For most of us, the holidays are filled with all kinds of treats and meals that make this time of year extra special….and extra fattening. During all of the celebration and feasting, it’s natural to want to include your beloved pet. But keep in mind that treating your furry pal to the same rich foods can sometimes result in a trip to the emergency clinic. Gastroenteritis, pancreatitis and intestinal obstruction can be the result of too many holiday spoils.
Hello Vomiting and Diarrhea!
Foods which are high in butter and other fats taste really good to both people and their pets. But when dogs that are treated with buttery mashed potatoes, gravy, turkey skin and drippings, it can cause havoc with their intestinal tracts. Gastroenteritis is inflammation of the stomach and intestines which can be caused by the introduction of new and rich foods. Pancreatitis is inflammation of the pancreas often resulting from the consumption of a too fatty meal. Severe pancreatitis is often life-threatening. But a hospital stay may be warranted with either diagnosis…and none of us need unplanned medical expenses during the holidays! Signs of trouble include vomiting, diarrhea, loss of appetite, lethargy, fever, and a painful abdomen.
And Then There’s Always Intestinal Obstruction...
Turkey bones are an additional danger to dogs during the holidays. Some garbage diving pups just can’t resist the temptation of a turkey carcass during post-meal cleanup and will go to great lengths to steal the bird. Cooked turkey bones are very brittle and splinter easily, which can result in punctures to your pet’s digestive tract. Do your dog a favor and don’t give turkey bones as a treat. Securely dispose of your turkey carcass. And while we’re talking trash – keep in mind that the aluminum foil, plastic wrap, and twine that were used to wrap your bird can be an irresistible temptation to your pets as well. These also may end up in their digestive tract where they can cause intestinal obstruction. Partial obstructions usually cause intermittent vomiting and diarrhea, complete obstruction causes severe abdominal pain and vomiting. The pet’s condition may degrade rapidly and emergency intervention is critical.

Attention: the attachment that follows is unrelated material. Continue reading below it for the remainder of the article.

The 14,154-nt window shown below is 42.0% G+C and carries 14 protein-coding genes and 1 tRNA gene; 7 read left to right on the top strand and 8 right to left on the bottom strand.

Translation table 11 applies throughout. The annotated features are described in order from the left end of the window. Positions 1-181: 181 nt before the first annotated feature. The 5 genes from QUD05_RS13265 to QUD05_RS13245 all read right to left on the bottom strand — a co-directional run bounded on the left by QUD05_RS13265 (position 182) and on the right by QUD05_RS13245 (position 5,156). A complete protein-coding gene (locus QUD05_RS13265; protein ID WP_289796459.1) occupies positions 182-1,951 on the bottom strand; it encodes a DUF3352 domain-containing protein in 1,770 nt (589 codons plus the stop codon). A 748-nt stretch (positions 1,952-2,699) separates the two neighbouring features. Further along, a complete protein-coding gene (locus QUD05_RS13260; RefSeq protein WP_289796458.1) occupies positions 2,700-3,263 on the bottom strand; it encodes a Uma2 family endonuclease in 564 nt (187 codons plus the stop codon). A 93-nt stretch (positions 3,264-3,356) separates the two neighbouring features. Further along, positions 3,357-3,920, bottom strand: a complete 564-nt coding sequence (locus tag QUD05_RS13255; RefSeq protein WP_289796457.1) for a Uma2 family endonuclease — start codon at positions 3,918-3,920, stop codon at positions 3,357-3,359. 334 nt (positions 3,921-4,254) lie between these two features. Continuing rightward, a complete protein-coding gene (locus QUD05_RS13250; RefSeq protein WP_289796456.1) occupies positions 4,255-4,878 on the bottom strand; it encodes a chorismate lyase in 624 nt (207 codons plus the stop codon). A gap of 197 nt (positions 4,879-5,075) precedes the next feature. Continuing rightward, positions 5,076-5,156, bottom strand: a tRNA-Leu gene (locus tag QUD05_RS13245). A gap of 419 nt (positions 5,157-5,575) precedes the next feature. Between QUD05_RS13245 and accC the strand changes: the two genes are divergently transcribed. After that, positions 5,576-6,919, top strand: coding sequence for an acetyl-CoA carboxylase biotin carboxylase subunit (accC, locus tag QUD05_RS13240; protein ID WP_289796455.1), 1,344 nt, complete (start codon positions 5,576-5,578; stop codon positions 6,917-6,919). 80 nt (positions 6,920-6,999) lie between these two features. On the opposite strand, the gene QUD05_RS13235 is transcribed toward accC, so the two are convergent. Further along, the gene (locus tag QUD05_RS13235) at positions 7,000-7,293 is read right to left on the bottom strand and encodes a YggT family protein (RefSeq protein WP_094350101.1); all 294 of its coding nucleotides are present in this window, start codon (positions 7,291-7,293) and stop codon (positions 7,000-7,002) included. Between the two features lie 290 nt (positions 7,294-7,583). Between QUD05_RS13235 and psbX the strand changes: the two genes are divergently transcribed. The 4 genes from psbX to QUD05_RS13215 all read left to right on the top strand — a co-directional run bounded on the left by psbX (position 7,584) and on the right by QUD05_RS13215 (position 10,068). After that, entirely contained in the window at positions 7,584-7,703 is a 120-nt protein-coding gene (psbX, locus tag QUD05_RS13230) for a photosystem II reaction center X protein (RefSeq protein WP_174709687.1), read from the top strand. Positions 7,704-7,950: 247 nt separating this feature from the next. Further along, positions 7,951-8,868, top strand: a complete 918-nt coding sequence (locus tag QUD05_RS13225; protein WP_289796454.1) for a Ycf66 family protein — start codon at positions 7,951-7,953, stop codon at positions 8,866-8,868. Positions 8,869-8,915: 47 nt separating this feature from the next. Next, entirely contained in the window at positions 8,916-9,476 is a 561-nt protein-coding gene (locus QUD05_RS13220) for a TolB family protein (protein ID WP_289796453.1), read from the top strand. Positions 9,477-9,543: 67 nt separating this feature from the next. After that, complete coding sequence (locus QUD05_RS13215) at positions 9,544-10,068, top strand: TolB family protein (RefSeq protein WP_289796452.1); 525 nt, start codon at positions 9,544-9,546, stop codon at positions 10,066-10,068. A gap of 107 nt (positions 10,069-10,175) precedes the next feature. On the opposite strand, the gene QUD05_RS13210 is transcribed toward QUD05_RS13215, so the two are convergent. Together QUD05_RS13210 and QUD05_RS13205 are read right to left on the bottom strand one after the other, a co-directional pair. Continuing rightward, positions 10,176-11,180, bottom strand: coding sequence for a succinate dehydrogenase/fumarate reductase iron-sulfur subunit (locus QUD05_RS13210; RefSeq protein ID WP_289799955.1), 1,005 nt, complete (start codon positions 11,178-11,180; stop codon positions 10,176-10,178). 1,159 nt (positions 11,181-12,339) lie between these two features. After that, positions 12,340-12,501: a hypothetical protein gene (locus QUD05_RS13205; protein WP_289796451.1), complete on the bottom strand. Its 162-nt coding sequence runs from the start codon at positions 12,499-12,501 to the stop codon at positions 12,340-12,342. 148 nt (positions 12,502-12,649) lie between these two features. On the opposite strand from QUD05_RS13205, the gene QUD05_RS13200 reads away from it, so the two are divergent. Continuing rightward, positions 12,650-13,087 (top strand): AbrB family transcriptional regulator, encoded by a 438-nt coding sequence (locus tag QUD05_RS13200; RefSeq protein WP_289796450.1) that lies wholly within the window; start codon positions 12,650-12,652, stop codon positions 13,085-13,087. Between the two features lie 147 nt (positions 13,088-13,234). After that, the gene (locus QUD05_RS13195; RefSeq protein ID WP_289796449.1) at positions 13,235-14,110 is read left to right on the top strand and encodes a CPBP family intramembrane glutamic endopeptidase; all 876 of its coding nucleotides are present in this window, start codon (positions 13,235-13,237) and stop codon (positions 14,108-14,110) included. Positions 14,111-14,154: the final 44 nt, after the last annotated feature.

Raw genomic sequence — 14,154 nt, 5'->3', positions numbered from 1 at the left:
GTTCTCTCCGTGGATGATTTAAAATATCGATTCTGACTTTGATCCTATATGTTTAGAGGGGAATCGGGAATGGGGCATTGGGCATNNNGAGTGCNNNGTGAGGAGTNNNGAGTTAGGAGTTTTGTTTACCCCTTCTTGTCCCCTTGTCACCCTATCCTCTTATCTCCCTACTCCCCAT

On the topic of obstruction….a word about cats. Keep in mind that all of the trimming, ribbons, and tinsel that make up our holiday decorations and wrappings are often irresistible to cats. These long, strand-like trimmings become “linear foreign bodies” once they are ingested and cause a particular and often fatal type of intestinal obstruction. Treatment for linear foreign body obstruction should always involve surgery. Cats are curious, decorate accordingly!
Treats for the Furbabies
Safe holiday treats for your pet are out there! Plain foods are the best, including carrots, green beans, apple slices, frozen blueberries, and even plain turkey in small quantities. Many pets also love plain pumpkin puree (but not pumpkin pie filling!) Or instead of food, consider an extra walk, a new toy, a new kitty bed or scratch pad….or simply your attention. If you asked your dog what it would prefer more, an extra long walk with you or a couple bites of turkey – you’d be getting out your leash in no time.